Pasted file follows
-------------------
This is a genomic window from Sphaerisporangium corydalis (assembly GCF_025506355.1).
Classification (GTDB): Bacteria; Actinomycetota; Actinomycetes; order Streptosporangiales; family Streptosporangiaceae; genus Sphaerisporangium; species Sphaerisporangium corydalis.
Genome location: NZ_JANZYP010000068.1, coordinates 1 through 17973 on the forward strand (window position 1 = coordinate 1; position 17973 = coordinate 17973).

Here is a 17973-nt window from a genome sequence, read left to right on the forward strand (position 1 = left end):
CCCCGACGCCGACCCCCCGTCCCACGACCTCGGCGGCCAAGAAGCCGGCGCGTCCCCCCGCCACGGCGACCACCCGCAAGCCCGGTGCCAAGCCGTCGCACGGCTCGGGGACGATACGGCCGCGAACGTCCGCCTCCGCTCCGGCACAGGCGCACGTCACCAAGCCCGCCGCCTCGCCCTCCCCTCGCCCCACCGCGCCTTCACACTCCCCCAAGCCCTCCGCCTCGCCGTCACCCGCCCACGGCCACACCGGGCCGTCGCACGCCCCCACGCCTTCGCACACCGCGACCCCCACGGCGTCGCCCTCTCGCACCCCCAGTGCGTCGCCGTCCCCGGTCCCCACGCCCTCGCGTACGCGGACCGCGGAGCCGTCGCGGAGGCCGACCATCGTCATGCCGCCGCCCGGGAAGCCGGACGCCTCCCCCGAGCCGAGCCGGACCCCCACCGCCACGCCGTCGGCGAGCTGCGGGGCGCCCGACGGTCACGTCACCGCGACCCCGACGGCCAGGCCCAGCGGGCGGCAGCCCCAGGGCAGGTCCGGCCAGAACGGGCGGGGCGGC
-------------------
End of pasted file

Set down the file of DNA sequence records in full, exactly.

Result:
This is a genomic window from Sphaerisporangium corydalis (assembly GCF_025506355.1).
Classification (GTDB): Bacteria; Actinomycetota; Actinomycetes; order Streptosporangiales; family Streptosporangiaceae; genus Sphaerisporangium; species Sphaerisporangium corydalis.
Genome location: NZ_JANZYP010000068.1, coordinates 1 through 17973 on the forward strand (window position 1 = coordinate 1; position 17973 = coordinate 17973).

Here is a 17973-nt window from a genome sequence, read left to right on the forward strand (position 1 = left end):
CCCCGACGCCGACCCCCCGTCCCACGACCTCGGCGGCCAAGAAGCCGGCGCGTCCCCCCGCCACGGCGACCACCCGCAAGCCCGGTGCCAAGCCGTCGCACGGCTCGGGGACGATACGGCCGCGAACGTCCGCCTCCGCTCCGGCACAGGCGCACGTCACCAAGCCCGCCGCCTCGCCCTCCCCTCGCCCCACCGCGCCTTCACACTCCCCCAAGCCCTCCGCCTCGCCGTCACCCGCCCACGGCCACACCGGGCCGTCGCACGCCCCCACGCCTTCGCACACCGCGACCCCCACGGCGTCGCCCTCTCGCACCCCCAGTGCGTCGCCGTCCCCGGTCCCCACGCCCTCGCGTACGCGGACCGCGGAGCCGTCGCGGAGGCCGACCATCGTCATGCCGCCGCCCGGGAAGCCGGACGCCTCCCCCGAGCCGAGCCGGACCCCCACCGCCACGCCGTCGGCGAGCTGCGGGGCGCCCGACGGTCACGTCACCGCGACCCCGACGGCCAGGCCCAGCGGGCGGCAGCCCCAGGGCAGGTCCGGCCAGAACGGGCGGGGCGGC